try:
            number = int(input("Enter a positive integer number ( > 1): "))    
        except KeyboardInterrupt:
            print('\nSee you next time!')
            break
        except ValueError:
            print("That was not even a valid integer!")       
        else:
            if number < 0:
                print("Positive integer, please!")            
            elif number < 2:
                print("Integer should be at least equal to 2 !") 
            else:
                return number

Improving collatz()

You said you do not want to see other solutions and you want only to see if you can improve your own one. So let us see if we can do so.

From your solution we can see:

  1. You always call collatz() whether new_number is odd or even.
  2. You always print new_number whether it is odd or even
  3. The only useful return statement is the once which corresponds to new_number = 1 .

Let us translate the 3 phrases above into code:

  1. callatz(new_number)
  2. print(new_number)
  3. return new_number

We should not forget the shared fact: new_number can be either odd or even (so we do not care about that)

  1. new_number = n//2 if n % 2 == 0 else n*3 + 1

Now we are ready to gather the 4 instructions listed above into one following their coherent flow:

def collatz(n):
    if n == 1:       
       return
    else:
       new_number = n // 2 if n % 2 == 0 else n * 3 + 1
       print(new_number)       
       collatz(new_number)

Putting all together

Let us gather the code written so far to create an MCVE:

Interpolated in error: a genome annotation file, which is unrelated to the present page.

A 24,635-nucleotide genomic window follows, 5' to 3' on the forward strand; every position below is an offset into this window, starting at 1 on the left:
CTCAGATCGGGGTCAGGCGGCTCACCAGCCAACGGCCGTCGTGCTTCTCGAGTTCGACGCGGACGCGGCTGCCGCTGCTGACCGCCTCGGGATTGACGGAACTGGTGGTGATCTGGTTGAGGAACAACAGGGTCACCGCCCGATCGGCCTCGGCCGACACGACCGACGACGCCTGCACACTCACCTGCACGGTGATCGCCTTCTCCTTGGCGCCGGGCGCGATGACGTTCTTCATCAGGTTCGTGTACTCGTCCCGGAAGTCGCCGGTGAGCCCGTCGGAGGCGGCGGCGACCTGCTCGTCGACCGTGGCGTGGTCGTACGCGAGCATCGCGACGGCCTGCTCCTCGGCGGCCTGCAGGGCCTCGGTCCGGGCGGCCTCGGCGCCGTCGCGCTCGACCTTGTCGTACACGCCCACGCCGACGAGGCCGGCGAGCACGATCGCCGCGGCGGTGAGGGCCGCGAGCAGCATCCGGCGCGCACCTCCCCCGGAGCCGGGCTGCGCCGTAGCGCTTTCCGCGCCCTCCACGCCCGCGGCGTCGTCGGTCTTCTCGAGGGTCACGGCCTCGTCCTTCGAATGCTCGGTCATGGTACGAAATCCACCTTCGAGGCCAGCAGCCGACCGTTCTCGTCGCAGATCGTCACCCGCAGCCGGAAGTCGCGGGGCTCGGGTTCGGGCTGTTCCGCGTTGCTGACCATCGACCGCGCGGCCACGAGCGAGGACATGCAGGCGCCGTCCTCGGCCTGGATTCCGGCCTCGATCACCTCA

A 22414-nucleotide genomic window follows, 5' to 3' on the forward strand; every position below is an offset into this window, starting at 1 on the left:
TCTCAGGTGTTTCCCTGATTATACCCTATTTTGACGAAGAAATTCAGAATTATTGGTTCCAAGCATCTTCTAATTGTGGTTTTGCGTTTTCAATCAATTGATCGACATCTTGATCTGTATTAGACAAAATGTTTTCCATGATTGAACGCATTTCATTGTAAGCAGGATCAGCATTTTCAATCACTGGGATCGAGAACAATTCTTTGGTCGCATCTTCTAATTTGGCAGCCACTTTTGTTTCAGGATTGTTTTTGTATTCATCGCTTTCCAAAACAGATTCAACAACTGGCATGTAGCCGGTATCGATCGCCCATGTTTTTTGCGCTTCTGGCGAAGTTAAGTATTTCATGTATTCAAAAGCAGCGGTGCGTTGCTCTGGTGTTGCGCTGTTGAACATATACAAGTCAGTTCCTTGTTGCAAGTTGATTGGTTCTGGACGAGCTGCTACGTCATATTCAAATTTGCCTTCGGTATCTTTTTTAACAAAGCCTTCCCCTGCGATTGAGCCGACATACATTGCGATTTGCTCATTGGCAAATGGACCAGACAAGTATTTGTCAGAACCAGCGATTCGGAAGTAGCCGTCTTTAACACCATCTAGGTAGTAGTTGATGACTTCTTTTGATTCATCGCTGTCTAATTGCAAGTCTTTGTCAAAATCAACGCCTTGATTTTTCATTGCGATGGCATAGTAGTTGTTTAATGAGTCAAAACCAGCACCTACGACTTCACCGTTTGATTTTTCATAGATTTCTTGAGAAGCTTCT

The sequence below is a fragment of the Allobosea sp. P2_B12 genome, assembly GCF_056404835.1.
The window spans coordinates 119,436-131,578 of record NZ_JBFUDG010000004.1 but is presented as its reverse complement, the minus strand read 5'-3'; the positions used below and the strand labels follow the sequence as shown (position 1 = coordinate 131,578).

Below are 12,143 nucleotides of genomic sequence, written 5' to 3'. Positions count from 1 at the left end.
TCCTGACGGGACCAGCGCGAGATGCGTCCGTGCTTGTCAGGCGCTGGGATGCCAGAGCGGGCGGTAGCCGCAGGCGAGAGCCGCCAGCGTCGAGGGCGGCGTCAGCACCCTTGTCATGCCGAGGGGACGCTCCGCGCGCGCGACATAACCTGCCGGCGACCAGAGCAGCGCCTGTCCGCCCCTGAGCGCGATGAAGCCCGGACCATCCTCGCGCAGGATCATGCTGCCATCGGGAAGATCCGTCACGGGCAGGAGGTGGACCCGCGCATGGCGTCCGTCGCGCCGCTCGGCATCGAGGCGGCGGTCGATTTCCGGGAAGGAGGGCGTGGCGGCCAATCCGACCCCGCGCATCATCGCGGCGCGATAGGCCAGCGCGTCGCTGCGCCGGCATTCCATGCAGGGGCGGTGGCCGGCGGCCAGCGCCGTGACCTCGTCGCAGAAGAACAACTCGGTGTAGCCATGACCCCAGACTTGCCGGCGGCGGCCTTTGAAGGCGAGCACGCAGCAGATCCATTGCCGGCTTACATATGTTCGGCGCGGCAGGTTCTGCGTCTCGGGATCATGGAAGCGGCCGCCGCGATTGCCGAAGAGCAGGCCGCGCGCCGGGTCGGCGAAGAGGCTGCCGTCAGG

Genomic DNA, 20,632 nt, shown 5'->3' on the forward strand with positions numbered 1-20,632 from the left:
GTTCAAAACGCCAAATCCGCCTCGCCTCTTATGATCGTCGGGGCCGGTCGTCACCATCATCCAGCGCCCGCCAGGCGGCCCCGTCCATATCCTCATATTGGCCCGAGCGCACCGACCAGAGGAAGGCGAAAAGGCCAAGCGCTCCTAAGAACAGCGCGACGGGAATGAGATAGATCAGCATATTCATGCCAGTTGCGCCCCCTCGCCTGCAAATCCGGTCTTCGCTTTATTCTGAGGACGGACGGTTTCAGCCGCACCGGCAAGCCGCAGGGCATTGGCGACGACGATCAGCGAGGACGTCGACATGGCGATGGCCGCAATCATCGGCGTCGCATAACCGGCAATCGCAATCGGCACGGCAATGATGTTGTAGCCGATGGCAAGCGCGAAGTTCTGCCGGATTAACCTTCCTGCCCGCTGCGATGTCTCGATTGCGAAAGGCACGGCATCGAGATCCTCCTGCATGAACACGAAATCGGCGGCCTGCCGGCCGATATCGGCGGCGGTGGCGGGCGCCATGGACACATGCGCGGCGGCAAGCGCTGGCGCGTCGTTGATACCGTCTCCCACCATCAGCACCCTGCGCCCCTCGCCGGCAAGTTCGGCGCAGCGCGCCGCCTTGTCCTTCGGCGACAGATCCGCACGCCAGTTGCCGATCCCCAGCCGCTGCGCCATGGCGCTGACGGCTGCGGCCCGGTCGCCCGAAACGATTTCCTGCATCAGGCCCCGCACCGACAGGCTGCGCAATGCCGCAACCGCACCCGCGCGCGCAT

def validate_user_input():   
   while True:
       try:
           number = int(input("Enter a positive integer (minimum 2): "))    
       except KeyboardInterrupt:
           print('\nSee you next time!')
           break
       except ValueError:
           print("That was not even a valid integer!")       
       else:
           if number < 0:
               print("Positive integer, please!")            
           elif number < 2:
               print("Integer should be at least equal to 2 !") 
           else:
               return number  

def collatz(n):
    if n == 1:       
       return
    else:
       new_number = n//2 if n % 2 == 0 else n*3 + 1
       print(new_number)       
       collatz(new_number)    

if __name__ == '__main__':

   print('Collatz Conjecture Collatz Conjecture')
   number = validate_user_input()
   collatz(number)

P.S. Just in case: you can read about if __name__ == "__main__":

\$\endgroup\$
  • 1
    \$\begingroup\$ Thanks heaps, I will work through your suggestions. I'm just getting started with python after only doing a small amount of programming in highschool many years ago, so I want to try to build good habits from the start. \$\endgroup\$ – user3342947 May 21 '18 at 9:55